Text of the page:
Conte Vistarino-staying in a 18th cent. Italian villa while sipping on Italian pinot nero
In yesterday’s post I mentioned that we were going to be staying in a 17th century Italian villa. I was wrong. We stayed in an 18th century Italian villa. I really should pay more attention to my notes.
I was looking forward to a bit of rest and relaxation after all that sparkling rose at lunch. As we wound through the hillsides of Oltrepo Pavese, past rows and rows of vines, I idly wondered what this villa would look like. In my mind, Italian villas are terracotta roofed edifices set atop dusty brown hills. I think I’ve watched Under the Tuscan Sun too many times as the Villa Fornace was nothing of the sort. The family seat since the 1700′ s it was originally designed by Achille Majnoni, personal architect to King Umberto I with additional wings added in the 1800′s. It wasn’t exactly like visiting Versailles but close enough. I was afraid to touch anything but Ottavia, the contessa, assured us that the villa was used by guests on a regular basis. Some of those guests from the past have included the British Royal Family, who liked to use the villa as a base for their hunting trips in the surrounding countryside.
We were greeted by two members of the Giorgi di Vistarino family, Conte Carlo the patriach and Ottavia, his daughter. Ottavia now runs the Tenuta di Rocca de Giorgi estate and gave us a brief run down of the history of and philosophy behind the wines of the estate. Pinot Nero was introduced to Oltrepo Pavese by their ancestor, Carlo Giorgi di Vistarino in the late 19th century and the family’s objective has always been consistent. To produce wines that are elegant and authentic while also reflecting the terroir of the region. Ottavia said they don’t want to be Burgundy clones but rather want to make wines that are uniquely Oltrepo Pavese and at the same time showing truly quality pinot nero.
Ottavia has visited the great estates of Burgundy and put what she learned there into practice with her own wines. Ottavia wants to produce wines that taste of pinot nero. She wants her wines to exhibit complexity but at the same time have a certain elegance that only pinot nero has. The wines should be subtly fruity while still retaining the brambly, spicy, forest feel to them and the acidity that all good food wine should possess. Wines with character and personality. As Nico Conta, the sales manager who was also tasting with us commented, ” Wine should be multifaceted, not like coca-cola. Coca-cola is fine when you are young, it has nice balance and acidity but you only get one flavour, as you get older, you want more…” Well, in theory, you should although sadly, many people never graduate to anything more complex. Mores the pity on them. As for me, pass the pinot.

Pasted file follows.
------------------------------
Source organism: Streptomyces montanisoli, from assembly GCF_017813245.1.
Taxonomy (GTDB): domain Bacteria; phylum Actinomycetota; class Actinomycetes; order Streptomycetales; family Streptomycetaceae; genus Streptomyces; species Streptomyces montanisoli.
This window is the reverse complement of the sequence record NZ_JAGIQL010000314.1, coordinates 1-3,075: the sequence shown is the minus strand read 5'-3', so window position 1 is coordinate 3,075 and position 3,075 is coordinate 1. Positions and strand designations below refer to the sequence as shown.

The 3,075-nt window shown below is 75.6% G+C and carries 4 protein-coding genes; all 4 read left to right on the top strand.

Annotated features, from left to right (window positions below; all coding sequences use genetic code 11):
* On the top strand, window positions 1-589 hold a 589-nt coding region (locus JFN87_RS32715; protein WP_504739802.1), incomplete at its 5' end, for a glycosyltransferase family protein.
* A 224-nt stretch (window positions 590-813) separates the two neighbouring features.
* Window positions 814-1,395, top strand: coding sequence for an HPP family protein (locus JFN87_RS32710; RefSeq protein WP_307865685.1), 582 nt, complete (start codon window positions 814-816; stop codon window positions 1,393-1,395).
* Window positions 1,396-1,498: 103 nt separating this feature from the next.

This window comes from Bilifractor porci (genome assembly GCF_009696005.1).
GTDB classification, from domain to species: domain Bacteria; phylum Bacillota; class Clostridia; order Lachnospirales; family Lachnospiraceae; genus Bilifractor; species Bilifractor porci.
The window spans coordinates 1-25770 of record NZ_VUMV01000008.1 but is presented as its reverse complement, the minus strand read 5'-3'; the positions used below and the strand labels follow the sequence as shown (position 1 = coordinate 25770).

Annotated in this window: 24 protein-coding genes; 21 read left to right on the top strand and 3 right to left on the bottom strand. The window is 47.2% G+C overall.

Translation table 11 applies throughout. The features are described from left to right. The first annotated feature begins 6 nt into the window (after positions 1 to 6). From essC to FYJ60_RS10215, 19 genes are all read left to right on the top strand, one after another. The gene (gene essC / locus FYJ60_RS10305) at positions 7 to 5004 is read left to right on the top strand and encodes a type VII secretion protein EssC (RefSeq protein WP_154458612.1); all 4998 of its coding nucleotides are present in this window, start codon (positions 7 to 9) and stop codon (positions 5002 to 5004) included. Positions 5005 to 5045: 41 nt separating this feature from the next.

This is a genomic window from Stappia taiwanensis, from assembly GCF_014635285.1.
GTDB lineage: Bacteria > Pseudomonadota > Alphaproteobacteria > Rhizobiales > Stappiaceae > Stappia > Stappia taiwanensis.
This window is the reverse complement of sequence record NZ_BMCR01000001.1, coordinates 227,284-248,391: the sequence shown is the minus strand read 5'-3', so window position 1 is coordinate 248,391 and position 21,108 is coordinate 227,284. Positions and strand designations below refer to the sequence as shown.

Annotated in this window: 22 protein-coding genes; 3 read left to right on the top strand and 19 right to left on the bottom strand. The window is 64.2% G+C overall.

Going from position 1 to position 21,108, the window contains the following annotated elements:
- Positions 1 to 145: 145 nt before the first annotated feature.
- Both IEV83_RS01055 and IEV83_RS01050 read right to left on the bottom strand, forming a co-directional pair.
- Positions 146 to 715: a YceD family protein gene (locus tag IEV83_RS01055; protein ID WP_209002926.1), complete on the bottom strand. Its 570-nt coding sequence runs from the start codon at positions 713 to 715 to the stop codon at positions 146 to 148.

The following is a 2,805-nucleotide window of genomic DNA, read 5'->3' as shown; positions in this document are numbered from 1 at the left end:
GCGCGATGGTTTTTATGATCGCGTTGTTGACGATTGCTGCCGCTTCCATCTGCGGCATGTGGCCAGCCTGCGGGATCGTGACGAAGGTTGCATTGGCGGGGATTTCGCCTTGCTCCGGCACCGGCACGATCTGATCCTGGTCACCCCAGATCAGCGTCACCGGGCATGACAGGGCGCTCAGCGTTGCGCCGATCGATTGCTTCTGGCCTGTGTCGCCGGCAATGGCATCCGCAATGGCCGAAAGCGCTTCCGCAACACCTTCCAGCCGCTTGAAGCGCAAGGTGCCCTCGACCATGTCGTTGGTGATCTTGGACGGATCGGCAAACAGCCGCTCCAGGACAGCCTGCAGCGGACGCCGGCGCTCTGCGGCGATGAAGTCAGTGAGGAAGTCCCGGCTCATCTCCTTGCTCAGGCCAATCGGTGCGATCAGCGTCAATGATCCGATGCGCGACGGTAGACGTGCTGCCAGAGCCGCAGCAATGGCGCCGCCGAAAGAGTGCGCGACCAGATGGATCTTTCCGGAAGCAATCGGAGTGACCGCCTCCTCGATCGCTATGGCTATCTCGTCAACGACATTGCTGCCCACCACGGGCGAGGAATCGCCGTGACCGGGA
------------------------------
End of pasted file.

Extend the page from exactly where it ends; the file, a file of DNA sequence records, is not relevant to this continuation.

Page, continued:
The vineyards of Vistarino are surrounded by forests and that characteristic comes through in the wines. Eucalyptus, pine, mushrooms, a soft minerality, even olives, were all observable in their wines. Some more then others of course. We tasted through a vertical of their wines starting with 1997 and ending with the ’07 of their winery, the Tenuta di Rocca de Giorgi. The wines all showed great complexity, even the older vintages showing well, although the ’97 had taken on many of those tertiary notes associated with aged wine and didn’t have much fruit left but many people prefer that style and with a haunch of venison, probably would have been very good, indeed.
The standout for me and also Ottavia’s favourite was the Pernice ’04. A wine very much made to Ottavia’s style , complex yet elegant with plenty of fruit backbone – ripe raspberry, licorice, smoky and autumnal notes with a a brambly herbaceousness at the end of the palate. a true pleasure to drink. The younger wines were showing lots of red fruits, cherry, raspberry, strawbeery with excellent stucture, you could tell they were still young but would develop nicely.
To me, the wines were like taking a red Burgundy and a New Zealand pinot noir and blending them together. Not dark enough to be from NZ from too dark to be from Burgundy, they seem to exhibit the subtly and elegance of Burgundy while still showing plenty of fruit and smokiness that comes from some of the best NZ pinot.
The estate also grows the local variety croatina and the next day we went out to have a look at the harvest, the pinot having already been picked.
As we waved goodbye to Carlo and Ottavia, I was wishing I could stay longer and learn more about this beautiful place but we were off to the plains of Lombardia…
To find out more about the estate, visit their website